We all agreed. The hardest part of joint replacement is the therapy; the second hardest part is getting a good night's sleep after surgery. For many of us, that still hasn't happened even two weeks later. And, in one case, the sleep deprivation lead to slight hallucinations and a trip to the emergency room.
It was a rehab camp "reunion" today in the waiting room of Orthopaedic and Fracture Clinic. Four of us who had surgery at the same time were together again this time to have our staples removed. We had shared a couple of days of pretty intense therapy immediately following surgery and quickly grew to know each other. Comrades in pain tend to bond pretty fast.
And rehab is like Vegas for gimps. What gets said in rehab stays in rehab so don't look to me for any hints on identity. But they are pretty interesting people.
For instance, the patient with sleep deprivation knew enough about it having been trained on surviving such torture while in the service. His body took enough beating back then the future holds a few more joint replacements - one more hip and both knees.
In his most recent case, he was sent home and told to take some 5 mg of melatonin, an over-the-counter herbal supplement that is supposed to bring on sleep. It helped. His wife said there was no way he was taking Ambien. Her relative, while on the drug, got up in the middle of the night, cooked breakfast and went back to sleep not remembering a thing. At least that's what she said.
In my case, the longest stretch of sleep I got actually came in the afternoon after therapy. It was for one hour and 45 minutes. When I awoke, I was disoriented, grumpy and still tired. That also ruined it for me that night not getting more than one-hour stretches of sleep.
I'm told this is not unusual so if you are contemplating joint replacement, ponder how you will deal with this. First off, it's best to have your own bed and your own bedroom if you can manage it. You will be up often and your mate doesn't want to hear you whining and grunting in the middle of the night. She needs her sleep too just to take care of you the next day.
My earlier readings of others in similar situations found that most patients get beyond this after about four weeks. Great. Two more weeks to go.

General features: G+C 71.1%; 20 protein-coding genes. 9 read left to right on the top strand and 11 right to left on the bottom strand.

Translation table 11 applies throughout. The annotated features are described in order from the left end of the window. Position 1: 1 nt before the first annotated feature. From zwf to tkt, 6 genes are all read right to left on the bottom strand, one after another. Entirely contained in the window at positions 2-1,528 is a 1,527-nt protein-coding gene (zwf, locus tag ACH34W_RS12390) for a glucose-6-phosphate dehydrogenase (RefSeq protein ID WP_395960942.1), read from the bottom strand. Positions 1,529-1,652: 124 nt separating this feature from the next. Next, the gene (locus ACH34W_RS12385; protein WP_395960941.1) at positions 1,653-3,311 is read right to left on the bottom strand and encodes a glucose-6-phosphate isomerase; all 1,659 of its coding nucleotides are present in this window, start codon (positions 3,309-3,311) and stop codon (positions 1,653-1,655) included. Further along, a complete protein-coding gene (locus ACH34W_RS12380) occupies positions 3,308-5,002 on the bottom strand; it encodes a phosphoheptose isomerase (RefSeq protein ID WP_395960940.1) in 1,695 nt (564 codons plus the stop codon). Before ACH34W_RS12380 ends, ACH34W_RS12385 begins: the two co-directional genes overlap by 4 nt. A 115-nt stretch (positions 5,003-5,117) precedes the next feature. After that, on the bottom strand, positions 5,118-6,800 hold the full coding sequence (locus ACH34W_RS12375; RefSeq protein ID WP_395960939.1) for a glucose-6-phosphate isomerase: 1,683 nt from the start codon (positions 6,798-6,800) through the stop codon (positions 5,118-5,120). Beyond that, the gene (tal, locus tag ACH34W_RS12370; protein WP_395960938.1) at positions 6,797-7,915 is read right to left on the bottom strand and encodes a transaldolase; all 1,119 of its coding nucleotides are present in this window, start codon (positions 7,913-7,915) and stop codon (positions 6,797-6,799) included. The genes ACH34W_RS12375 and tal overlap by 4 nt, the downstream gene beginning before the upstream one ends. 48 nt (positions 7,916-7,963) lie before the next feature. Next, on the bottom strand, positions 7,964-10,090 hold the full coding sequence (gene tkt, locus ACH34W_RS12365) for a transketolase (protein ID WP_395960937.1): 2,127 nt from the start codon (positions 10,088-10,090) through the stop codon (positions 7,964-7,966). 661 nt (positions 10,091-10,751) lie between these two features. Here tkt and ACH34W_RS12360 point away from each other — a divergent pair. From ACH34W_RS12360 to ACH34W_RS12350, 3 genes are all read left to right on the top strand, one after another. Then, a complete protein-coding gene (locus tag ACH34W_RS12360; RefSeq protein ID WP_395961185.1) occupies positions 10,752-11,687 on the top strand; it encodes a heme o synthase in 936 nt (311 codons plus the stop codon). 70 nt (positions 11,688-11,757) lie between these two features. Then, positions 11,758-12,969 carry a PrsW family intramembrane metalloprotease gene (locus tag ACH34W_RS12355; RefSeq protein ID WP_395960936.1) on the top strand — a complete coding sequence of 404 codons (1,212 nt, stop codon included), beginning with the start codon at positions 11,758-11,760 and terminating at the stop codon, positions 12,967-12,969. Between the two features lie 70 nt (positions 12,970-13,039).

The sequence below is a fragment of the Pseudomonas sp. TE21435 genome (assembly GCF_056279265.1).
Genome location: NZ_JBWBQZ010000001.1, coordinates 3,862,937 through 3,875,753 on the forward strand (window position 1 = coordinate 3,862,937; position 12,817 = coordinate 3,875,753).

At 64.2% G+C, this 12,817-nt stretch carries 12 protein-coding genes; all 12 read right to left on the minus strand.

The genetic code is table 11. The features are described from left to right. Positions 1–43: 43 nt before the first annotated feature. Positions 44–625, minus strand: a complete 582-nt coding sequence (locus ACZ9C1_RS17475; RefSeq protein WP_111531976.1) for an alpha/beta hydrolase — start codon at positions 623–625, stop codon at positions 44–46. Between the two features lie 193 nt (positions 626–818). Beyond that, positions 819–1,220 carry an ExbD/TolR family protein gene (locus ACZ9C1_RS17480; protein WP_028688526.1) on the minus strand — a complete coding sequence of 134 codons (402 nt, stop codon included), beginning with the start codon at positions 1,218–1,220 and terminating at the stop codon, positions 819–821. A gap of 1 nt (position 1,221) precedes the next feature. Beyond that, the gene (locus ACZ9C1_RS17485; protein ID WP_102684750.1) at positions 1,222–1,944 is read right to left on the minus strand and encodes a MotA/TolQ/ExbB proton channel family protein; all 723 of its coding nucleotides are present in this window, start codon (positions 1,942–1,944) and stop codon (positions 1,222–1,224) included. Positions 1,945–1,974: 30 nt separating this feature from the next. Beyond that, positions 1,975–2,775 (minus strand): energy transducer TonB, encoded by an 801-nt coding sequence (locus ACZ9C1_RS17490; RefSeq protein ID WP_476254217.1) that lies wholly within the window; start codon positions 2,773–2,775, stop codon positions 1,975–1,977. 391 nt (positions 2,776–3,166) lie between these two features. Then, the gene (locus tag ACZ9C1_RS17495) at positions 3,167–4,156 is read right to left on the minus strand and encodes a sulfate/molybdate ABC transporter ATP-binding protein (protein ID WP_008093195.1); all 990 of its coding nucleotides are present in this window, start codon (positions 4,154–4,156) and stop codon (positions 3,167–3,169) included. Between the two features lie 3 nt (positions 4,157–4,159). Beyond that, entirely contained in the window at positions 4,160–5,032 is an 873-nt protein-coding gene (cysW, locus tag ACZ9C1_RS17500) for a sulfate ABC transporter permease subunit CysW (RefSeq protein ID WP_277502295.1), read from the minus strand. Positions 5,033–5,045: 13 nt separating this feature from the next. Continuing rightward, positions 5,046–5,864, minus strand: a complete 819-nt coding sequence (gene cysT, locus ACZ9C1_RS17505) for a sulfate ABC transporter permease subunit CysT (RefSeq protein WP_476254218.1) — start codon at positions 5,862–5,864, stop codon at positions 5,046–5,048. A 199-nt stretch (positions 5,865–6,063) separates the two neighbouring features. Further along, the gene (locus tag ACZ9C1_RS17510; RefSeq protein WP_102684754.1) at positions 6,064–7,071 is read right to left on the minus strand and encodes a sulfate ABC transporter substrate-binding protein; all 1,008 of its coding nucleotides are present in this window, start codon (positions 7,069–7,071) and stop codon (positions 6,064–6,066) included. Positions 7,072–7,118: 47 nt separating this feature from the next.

This was my first visit with Dr. Kyle Swanson since the hospital and I knew he would be glad to see me. I had my left knee replaced eight years ago in Indiana and already can tell a big difference with this one. I didn't need the walker once I got home. I've been walking without a cane now for a few days, much earlier than the Hoosier knee. When I told him this surgery was four times better than the last, you'd thought I just scored him a perfect 10 on the uneven bars. "It really makes my day to hear we did better than the last guy," he beamed. I love competition.
Dr. Swanson showed me the X-ray taken immediately after surgery and it was beautifully straight. He said may leg extension looked fantastic for just two weeks out, told me to stop taking naps or I'll mess up my sleep cycle and gave me my permission slip for the principal so I can return to class.
"You want it for when? You know you can take six weeks off, don't you?"
"Yes but I'm going stir crazy."
He was still reluctant for such an early return so I relented.
"OK, I'll give you no more than four hours a day starting next week. No lifting. No sitting for prolonged periods. And take off when you need to."
"Can you add that no one should piss me off?" It's political campaign season, you know. He didn't but he did prescribe more Percocet. And there you have it - going for the symptoms not the cause.
I did get to keep the staples, all 31 of them (see photo below) but I couldn't retrieve my original knee. Hey, it's not that weird. I still have all my kids' teeth having rescued them from that cheapskate tooth fairy. Yes, I'm that kind of guy.